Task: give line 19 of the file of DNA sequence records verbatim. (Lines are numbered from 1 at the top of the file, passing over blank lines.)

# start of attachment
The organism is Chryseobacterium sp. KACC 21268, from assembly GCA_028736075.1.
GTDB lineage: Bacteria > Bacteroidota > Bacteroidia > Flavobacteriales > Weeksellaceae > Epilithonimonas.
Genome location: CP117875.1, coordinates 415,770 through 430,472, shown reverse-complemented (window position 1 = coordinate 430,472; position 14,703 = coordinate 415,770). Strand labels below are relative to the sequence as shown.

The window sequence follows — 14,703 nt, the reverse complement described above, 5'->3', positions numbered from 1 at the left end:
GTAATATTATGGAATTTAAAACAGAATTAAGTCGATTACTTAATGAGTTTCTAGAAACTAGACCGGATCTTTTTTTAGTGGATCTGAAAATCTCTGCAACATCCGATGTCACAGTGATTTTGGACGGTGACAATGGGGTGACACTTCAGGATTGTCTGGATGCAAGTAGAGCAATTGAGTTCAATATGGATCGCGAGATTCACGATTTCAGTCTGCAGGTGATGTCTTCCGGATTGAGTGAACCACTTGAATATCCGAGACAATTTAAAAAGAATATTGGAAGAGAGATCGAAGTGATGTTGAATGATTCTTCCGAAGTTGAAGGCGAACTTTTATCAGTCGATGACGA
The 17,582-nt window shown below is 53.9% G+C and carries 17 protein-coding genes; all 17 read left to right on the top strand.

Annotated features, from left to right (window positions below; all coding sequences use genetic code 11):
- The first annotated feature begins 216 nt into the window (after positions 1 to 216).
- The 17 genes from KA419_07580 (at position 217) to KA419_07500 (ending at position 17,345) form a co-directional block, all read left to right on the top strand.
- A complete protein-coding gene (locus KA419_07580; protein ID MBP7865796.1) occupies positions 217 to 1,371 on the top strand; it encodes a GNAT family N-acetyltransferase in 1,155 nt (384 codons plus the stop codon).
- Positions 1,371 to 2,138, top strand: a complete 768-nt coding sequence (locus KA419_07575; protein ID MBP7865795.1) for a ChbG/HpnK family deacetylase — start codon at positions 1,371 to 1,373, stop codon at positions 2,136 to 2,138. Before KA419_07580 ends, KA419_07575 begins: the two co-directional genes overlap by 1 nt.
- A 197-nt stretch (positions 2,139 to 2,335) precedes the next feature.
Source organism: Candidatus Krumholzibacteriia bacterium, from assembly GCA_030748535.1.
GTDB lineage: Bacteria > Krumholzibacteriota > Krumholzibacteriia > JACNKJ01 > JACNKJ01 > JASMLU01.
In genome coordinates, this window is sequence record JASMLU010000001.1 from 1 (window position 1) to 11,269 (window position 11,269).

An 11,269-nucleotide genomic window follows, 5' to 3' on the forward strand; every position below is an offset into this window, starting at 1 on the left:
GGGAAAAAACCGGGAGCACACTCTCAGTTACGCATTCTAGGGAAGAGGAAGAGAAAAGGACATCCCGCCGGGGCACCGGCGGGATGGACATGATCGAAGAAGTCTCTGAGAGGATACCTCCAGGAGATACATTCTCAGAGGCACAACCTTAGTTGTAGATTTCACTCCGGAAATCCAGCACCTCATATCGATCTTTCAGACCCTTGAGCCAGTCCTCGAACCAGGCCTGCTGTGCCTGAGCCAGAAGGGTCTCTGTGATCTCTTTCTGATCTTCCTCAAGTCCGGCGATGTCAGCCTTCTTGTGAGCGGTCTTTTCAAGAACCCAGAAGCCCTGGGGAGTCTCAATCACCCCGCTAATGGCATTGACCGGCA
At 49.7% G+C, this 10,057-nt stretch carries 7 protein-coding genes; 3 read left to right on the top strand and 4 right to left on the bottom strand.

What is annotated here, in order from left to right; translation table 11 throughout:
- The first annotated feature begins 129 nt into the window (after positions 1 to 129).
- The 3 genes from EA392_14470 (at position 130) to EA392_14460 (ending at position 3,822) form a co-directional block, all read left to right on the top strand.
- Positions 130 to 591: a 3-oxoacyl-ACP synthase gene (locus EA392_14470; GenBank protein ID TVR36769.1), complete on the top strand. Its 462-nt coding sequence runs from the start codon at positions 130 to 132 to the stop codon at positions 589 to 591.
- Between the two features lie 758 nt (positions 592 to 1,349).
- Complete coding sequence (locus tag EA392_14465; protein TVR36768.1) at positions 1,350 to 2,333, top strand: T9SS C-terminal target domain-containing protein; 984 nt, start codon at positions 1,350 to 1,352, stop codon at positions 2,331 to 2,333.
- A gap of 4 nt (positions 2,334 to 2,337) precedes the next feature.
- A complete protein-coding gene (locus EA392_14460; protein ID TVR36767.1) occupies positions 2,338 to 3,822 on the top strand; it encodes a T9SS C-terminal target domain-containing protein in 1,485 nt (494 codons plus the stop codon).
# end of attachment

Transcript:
What is annotated here, in order from left to right; translation table 11 throughout: